Tomas Bata’s advisor, Berty Ženatý, wanted to replace fairy-tale characters in children’s stories in the 1920s with clever and skilled industrial workers.

 

A puppet production about the life of the city of Zlín in the era of Baťa. A production about everyday life that is functional, modern, universal, model, routine and effective. Every day, all the time. Until an error occurs.

Sunday, June 23, 4pm

Romanian Theater on film: Here Moscow Calling (Romania)

by Iulia Pospelova

directed by Catinca Drăgănescu

 

A daughter’s relationship with her father is always special, but how does it change if the father is a famous dictator? How does it feel when Dad is a “monster”? Which reality is the real one? Between family attachment and political conscience, the show proposes a live dissection of a controversial character in the history of the twentieth century. It confronts us with a sensitive process of both the past and the present, abolishing the binary morality of good versus evil.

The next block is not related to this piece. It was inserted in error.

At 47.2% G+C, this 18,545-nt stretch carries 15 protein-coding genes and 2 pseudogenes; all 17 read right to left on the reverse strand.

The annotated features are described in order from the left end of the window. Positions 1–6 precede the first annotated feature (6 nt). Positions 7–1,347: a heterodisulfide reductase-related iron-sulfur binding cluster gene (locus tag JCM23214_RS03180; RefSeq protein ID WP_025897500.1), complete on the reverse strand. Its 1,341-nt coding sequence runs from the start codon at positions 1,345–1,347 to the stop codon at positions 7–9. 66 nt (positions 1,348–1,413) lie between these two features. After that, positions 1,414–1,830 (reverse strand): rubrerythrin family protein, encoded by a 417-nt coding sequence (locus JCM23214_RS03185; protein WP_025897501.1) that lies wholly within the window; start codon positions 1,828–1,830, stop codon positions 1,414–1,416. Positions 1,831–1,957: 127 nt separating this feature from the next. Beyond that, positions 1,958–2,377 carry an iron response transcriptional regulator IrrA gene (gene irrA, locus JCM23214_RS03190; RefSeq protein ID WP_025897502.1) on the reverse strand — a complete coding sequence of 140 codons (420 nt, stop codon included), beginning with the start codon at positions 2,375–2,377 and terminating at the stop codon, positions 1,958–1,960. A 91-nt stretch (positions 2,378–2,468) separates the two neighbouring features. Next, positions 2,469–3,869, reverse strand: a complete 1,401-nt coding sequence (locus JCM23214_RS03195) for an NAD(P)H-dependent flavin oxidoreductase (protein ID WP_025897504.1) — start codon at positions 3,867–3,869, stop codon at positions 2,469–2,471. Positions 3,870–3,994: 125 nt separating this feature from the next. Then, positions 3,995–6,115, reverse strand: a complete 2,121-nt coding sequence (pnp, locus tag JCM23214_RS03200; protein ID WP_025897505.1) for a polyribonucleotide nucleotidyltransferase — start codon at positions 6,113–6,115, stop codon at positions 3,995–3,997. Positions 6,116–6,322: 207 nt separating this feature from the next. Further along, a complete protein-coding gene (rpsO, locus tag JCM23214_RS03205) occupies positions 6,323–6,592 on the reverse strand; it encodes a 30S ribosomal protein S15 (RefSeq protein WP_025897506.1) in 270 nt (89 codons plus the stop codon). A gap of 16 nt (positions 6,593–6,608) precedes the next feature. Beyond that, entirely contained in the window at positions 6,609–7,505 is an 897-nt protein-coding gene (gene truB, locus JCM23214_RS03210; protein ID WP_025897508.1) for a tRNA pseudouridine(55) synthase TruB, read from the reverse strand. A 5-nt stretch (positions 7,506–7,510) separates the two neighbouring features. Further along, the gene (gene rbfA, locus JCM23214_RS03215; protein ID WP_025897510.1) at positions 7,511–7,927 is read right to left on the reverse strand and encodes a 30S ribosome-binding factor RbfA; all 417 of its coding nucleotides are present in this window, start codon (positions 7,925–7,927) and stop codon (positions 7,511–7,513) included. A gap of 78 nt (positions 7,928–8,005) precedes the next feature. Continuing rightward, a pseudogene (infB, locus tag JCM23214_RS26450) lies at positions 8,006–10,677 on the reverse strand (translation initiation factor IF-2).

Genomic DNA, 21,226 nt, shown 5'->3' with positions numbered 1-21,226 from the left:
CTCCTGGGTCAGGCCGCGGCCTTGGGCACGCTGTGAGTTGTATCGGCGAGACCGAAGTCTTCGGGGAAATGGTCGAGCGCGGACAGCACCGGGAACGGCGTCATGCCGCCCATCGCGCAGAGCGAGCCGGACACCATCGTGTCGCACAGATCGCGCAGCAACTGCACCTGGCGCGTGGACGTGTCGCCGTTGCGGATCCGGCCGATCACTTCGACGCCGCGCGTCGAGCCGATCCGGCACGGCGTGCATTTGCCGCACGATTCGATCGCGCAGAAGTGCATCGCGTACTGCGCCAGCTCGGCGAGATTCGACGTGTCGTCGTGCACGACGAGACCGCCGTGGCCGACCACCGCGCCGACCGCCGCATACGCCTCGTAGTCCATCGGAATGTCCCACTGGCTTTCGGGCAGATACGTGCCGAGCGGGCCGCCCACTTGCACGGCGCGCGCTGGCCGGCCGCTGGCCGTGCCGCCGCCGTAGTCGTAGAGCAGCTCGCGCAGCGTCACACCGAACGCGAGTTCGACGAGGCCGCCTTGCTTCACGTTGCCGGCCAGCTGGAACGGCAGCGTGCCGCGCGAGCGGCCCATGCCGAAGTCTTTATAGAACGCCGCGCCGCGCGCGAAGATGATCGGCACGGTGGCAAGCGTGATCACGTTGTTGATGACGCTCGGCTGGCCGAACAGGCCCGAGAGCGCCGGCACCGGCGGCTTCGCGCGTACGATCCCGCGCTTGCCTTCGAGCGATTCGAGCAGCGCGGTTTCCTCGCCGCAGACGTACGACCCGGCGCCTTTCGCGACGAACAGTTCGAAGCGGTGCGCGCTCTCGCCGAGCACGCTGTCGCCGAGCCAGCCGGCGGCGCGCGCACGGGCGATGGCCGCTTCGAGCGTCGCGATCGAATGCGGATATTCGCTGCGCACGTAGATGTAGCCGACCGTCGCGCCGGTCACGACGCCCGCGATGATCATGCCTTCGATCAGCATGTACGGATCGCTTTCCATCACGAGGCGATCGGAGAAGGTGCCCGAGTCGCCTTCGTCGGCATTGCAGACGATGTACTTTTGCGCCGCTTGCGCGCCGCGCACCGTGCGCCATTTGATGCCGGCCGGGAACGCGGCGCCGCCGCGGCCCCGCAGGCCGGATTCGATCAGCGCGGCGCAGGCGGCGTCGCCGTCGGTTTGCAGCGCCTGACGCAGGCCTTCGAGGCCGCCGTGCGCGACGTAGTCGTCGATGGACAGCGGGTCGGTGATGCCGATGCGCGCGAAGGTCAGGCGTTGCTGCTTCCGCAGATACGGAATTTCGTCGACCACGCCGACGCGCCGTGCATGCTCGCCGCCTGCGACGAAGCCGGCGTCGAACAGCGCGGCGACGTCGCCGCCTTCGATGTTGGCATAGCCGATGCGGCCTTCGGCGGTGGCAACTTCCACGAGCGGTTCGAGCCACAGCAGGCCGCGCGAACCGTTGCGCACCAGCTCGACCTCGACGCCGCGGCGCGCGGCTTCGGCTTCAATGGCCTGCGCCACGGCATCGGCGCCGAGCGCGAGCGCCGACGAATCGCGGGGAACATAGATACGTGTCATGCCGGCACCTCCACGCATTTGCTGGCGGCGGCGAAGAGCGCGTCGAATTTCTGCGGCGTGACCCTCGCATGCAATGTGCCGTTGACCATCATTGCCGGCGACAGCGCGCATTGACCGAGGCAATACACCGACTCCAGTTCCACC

Here Moscow Calling dynamites the idea of unique truth and proposes to the audience an intense theatrical-cinematic experience, in which the camera becomes the main character and the reconstruction of the truth a puzzle to be solved individually. Moscow (still) does not believe in tears.

Pictured Above: LOWLANDS presentation. Photo Credit: Contributed. 

7pm
Workshop presentation of Lowlands (Romania)

Adapted by Mihaela Panainte from the book by Herta Müller

Translated by Jozefina Komporaly

Directed by Ana Margineanu

 

Lowlands is a haunting depiction of the moral decomposition of the terminal years of communism seen through the eyes of a child from the German minority of Romania. It is based on a text by the Nobel Prize-winning writer Herta Müller. It will be followed by a talk on topics related to the play.